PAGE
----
So, pro-tip: Don’t do that.

Alternatively, I tried a curling iron; that didn’t work at all. There simply isn’t enough heat.
In the end I opted to use a candle lighter (one of the long ones). I held the flame well away from the crayons to make sure that no fires broke out — you have to be smart here if you decide to use fire. It’ll take longer to melt the wax, but at least your house will still be standing at the end of the night.

From there, I simply let the crayons melt and drip down on the paper.

OK, here’s where the photography part of the post comes into play.

Look for different angles to shoot this unique subject. That’s the challenge.

I tried different angles, apertures, focal lengths and more before I was satisfied with the three shots attached to this post.

I used a number of lenses ranging from a 16-35mm f/2.8 to a 70-200mm f/2.8.

The best part of this project is that you can take your time with it. Once the wax dries in its drippy form, you’ve got all the time in the world to shoot.

I used a single source of light that was adjacent from the wall and I made sure the light was very close to the crayons so there was as much light as possible. Making sure the light is closer lets you use apertures as wide as f/2.8 and as closed down as f/14 if you want to play with depth of field.

If you decide to try this project, be sure to be safe and have fun! It’s a unique blend of crafts and photography that is simply a blast to play around with.


Justin McKee is a photographer with big ideas living in Michigan. In addition to portraits, wedding photography and video, he also enjoys wildlife photography. He always seeks to learn more about his craft.

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Using Light to Prevent Signs of Aging

I’ll be straight with you.

In my teens and early 20s, I didn’t really use sunscreen. It was trendy to be tan, so I’d forgo the protection and allow myself to burn slightly, so after it faded I was left with a subtle, yet sun-kissed glow. In my mid 20s, I typically put it on at the start of an outing at the beach or fishing excursion, but neglected to reapply it. I didn’t use it every day, until I found a tinted moisturizer with SPF in my late 20s.

Now I wish I had been wiser. After some small freckles appeared on my face and larger ones developed on my shoulder after the most severe sunburn of my life a few years ago, I worried more damage had been done underneath the superficial layer of my skin, and would appear later in life in the form of ugly age spots or sun spots.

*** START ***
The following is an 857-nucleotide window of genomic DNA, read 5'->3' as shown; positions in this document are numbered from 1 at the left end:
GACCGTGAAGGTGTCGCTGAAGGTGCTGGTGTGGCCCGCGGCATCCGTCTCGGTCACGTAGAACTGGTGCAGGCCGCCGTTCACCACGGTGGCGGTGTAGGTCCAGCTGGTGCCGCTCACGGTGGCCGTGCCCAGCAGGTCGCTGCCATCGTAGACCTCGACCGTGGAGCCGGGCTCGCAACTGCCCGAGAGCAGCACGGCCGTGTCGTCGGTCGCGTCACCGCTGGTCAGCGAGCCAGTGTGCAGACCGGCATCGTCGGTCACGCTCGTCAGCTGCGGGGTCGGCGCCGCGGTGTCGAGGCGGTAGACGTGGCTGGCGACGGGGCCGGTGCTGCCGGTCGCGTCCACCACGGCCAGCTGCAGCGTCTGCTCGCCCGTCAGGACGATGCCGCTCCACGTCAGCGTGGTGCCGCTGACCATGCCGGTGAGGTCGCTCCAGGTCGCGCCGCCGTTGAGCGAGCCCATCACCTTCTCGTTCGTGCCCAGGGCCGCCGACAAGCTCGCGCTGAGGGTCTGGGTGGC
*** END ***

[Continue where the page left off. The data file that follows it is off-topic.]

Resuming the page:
Little did I know you could correct this problem!

It happens with a skin treatment called IPL, or Intense Pulse Light, and the procedure uses a spectrum of light that targets brown and red spots to give you a more even and brighter skin tone. The light brings those spots to the surface to the skin, (called peppering) where they eventually slough off throughout the new few days.

Individuals typically receive five treatments in total, one every five months, and they take about 30-45 minutes to complete.

Before I made the choice to undergo IPL, I had my skin analyzed using a VISIA Complexion Analysis. This machine, which is available in the office which I worked, takes a deeper look at your skin on different levels. It’ll show you pigmentation, texture, pore size, wrinkles, oily areas, and more. It’s an incredible device! In my case, it showed me I indeed had high percentages of brown and red pigmentation lying under my skin.

That’s a look at my results from the VISIA! The left side was taken in May of 2017, before I started using any type of professional skin care products or underwent any sort of micropeel, and the right side is from November 2017, right before my first IPL treatment. The higher the number, the better. Obviously you can see there was some difference from just the products and monthly micropeels, so I’m excited how much better my numbers will be for brown and red spots after my five IPL treatments are complete!

So I decided to get my face and shoulder treated, and I wanted to share my experience!

After cleansing my face, my aesthetician protected my eyes with special goggles or covers that gently adhere to my eyelids. This is VERY important! Then she applied a clear gel to my face to act as a cooling agent, tested different strengths of the light, and then chose what level worked best based on my skin’s reaction.

During the treatment she went over each area of my face and shoulder twice. While I cannot say this treatment is completely pain free, it’s very tolerable, and feels like a slight pinch whenever the light is activated. Some spots on my face were more sensitive than others, like around my eyebrows and upper lip, but on a pain scale of 1-10 I’d give this a 1 or 2, with the more sensitive areas maybe reaching a 3.

Popular areas to treat are the face, neck, chest, and hands. I obviously am focusing on my face, but I’m also treating that spot on my shoulder I mentioned earlier. Since most of the pigment is deeper on my face, I’m not seeing a big difference with my naked eye, but I can tell it’s working because of the tiny spots coming to the surface. The VISIA will confirm the difference after my final treatment. When it comes to the spot on my shoulder, I can already see a huge change. I don’t have any before and after pictures, but I can say the spots are definitely disappearing!